Patients can lower ferritin levels in the bloodstream by donating blood, consuming calcium-rich foods, undergoing iron chelation therapy, drinking coffee or tea and limiting vitamin C supplementation at mealtimes, according to the Iron Disorders Institute. Elevated ferritin levels may occur because of medication, hormone replacement therapy or other conditions.
Doctors may prescribe weekly phlebotomies to bring down high ferritin levels, according to the Journal of Gastroenterology and Hepatology. A liver biopsy and an MRI may detect concentrations of iron in the liver to ascertain a cause of high ferritin levels. Voluntary blood donations may also help. A weekly phlebotomy of 500 milliliters of blood occurs when a medical technician draws blood from a patient through a needle.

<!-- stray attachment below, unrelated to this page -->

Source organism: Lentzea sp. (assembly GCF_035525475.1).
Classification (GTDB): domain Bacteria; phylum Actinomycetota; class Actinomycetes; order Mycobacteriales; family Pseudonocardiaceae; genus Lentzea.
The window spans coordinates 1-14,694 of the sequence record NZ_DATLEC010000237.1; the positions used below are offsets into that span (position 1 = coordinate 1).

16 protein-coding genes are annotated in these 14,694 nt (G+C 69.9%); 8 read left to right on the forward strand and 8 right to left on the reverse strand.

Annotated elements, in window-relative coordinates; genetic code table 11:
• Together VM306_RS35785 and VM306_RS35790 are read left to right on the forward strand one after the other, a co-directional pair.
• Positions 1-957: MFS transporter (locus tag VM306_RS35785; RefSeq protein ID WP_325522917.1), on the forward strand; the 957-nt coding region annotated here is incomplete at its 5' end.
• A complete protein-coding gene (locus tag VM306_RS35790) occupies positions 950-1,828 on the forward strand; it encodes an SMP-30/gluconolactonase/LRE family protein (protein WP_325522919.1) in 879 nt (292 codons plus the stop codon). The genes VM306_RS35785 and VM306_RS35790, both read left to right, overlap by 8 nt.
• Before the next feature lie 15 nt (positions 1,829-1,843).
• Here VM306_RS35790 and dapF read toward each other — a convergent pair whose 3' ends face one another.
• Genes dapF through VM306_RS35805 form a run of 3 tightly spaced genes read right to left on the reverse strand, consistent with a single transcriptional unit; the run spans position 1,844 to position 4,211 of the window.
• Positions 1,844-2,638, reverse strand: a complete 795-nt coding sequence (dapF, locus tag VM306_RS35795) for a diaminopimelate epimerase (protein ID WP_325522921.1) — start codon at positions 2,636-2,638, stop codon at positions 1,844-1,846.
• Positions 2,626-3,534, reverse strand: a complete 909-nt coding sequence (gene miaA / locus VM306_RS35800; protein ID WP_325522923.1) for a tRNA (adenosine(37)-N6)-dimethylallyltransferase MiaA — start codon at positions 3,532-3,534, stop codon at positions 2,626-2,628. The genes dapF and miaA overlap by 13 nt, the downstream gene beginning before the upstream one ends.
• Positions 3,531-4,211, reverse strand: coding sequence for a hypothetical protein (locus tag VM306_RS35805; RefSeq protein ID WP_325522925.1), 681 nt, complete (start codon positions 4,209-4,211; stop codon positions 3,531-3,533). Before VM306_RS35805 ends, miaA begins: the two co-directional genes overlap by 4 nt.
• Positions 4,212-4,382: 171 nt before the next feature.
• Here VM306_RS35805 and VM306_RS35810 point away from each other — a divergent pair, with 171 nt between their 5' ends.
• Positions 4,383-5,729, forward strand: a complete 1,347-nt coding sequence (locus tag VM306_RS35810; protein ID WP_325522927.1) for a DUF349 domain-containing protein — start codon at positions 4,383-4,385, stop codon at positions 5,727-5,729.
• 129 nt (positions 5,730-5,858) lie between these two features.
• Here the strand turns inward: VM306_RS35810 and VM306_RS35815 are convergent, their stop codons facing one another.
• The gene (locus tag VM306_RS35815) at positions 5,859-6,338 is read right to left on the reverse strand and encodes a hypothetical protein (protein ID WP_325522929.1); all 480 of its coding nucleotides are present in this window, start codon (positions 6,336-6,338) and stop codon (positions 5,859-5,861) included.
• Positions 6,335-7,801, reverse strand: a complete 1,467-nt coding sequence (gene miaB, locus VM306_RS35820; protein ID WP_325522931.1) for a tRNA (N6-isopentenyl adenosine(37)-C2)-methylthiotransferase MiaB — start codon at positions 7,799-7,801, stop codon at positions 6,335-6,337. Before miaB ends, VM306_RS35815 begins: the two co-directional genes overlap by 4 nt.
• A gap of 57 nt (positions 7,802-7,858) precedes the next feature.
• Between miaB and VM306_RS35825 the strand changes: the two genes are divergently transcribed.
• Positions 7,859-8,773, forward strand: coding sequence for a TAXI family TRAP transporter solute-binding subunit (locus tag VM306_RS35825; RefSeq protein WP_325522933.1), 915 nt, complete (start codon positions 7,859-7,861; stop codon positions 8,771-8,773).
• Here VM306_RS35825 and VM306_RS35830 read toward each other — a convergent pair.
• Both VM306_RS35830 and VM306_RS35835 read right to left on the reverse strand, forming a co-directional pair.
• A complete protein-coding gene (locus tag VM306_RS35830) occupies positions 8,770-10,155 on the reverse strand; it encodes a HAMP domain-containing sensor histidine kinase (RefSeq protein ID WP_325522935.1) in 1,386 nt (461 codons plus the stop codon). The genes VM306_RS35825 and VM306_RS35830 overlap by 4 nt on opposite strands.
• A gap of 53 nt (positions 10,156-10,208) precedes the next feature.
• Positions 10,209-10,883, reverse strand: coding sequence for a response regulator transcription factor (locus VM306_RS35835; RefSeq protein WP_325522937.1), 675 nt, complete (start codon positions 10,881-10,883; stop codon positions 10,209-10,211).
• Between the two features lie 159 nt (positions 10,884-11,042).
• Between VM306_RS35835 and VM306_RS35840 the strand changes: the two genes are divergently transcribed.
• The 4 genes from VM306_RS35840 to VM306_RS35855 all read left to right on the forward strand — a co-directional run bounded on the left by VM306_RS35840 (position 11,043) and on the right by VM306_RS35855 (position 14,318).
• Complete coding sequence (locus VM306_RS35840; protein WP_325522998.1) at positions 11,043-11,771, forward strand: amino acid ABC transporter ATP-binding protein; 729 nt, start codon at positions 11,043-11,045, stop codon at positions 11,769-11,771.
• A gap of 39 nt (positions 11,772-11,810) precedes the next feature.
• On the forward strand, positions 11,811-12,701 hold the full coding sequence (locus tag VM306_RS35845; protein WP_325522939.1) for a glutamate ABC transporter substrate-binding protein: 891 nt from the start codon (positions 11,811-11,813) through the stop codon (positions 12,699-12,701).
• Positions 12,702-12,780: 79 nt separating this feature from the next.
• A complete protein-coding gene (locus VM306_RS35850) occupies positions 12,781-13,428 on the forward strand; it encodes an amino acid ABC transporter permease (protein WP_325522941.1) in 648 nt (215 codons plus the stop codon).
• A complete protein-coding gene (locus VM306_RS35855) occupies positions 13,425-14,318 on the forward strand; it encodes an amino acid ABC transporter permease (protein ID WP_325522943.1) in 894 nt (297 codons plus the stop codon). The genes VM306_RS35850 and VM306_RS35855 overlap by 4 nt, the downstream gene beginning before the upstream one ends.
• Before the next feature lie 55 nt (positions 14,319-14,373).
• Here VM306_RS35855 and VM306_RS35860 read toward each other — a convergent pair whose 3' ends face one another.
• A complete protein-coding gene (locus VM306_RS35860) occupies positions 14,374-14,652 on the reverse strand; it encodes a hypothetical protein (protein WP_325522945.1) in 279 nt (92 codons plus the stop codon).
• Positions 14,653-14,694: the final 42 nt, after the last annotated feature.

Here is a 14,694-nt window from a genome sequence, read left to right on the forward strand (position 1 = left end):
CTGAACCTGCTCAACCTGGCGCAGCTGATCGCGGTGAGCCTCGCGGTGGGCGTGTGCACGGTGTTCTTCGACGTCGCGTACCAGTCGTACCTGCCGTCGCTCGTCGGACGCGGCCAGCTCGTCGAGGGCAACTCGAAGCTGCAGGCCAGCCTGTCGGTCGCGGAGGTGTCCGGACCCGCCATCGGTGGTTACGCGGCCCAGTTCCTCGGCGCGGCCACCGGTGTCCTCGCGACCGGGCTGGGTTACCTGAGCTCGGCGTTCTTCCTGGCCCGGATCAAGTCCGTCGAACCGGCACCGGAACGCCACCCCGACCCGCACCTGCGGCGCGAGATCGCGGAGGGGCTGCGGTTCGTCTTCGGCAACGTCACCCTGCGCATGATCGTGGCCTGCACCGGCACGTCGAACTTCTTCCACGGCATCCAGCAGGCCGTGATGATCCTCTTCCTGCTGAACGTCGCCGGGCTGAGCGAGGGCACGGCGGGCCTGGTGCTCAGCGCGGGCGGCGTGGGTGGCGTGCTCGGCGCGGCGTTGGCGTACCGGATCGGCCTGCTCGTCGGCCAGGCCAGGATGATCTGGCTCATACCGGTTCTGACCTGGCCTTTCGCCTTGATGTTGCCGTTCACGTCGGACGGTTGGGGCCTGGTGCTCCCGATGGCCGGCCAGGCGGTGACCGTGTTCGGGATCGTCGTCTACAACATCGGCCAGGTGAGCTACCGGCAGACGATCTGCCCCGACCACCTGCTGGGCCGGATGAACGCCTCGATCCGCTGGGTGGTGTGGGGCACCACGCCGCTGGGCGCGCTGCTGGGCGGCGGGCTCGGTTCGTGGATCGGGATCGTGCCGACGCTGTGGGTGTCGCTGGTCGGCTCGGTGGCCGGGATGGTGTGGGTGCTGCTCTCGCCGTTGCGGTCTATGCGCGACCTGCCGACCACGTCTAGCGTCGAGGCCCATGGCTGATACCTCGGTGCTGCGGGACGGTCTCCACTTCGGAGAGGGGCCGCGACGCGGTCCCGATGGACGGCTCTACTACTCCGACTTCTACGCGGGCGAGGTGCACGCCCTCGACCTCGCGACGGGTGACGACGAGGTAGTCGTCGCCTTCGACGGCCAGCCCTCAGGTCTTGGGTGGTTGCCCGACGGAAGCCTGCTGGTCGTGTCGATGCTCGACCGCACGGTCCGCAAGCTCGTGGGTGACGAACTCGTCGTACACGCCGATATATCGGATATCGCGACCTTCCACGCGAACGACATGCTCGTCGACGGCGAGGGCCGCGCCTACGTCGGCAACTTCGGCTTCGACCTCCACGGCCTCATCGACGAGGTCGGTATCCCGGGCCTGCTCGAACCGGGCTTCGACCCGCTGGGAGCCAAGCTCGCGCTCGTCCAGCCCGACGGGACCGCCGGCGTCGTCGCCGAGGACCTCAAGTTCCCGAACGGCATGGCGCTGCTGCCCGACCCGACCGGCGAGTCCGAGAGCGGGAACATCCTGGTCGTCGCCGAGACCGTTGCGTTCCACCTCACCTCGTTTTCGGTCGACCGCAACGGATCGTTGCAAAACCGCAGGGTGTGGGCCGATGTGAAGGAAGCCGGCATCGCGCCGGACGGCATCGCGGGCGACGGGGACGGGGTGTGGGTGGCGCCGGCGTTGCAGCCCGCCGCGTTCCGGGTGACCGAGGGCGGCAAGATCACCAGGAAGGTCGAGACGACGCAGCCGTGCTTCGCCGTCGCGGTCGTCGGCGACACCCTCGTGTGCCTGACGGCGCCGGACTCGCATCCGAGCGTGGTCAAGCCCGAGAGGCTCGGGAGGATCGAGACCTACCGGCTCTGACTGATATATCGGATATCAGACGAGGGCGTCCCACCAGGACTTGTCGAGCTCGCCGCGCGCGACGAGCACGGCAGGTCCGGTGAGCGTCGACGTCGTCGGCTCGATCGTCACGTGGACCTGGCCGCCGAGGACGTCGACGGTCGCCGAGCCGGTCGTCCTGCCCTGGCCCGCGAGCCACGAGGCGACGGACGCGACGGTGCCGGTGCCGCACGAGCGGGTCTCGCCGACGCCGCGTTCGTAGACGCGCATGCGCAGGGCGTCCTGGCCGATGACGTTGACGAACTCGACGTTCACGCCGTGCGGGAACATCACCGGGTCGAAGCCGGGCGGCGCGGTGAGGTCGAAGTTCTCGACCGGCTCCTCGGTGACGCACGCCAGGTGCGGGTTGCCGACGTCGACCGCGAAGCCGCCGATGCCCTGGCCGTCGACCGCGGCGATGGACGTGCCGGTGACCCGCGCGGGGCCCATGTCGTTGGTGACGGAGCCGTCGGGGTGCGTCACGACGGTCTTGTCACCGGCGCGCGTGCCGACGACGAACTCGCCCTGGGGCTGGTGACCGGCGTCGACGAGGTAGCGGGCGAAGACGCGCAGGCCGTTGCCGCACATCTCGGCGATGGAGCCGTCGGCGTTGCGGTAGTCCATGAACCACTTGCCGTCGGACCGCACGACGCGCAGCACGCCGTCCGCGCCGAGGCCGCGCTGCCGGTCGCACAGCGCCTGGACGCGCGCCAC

Normal levels of ferritin in the blood range from 24 to 336 nanograms per milliliter in men and 11 to 307 nanograms per milliliter in women, according to Mayo Clinic. Higher-than-normal levels may indicate leukemia, enzyme deficiency, diabetes, hemachromatosis or liver disease. A patient who undergoes multiple blood transfusions may also show high ferritin levels. Low ferritin levels may indicate anemia.
High ferritin levels may be caused by disorders not normally associated with iron overload. Rheumatoid arthritis, thyroid disease, inflammatory bowel disease and hyperferritinemia-cataract syndrome can cause elevated ferritin amounts in the blood, notes the Iron Disorders Institute.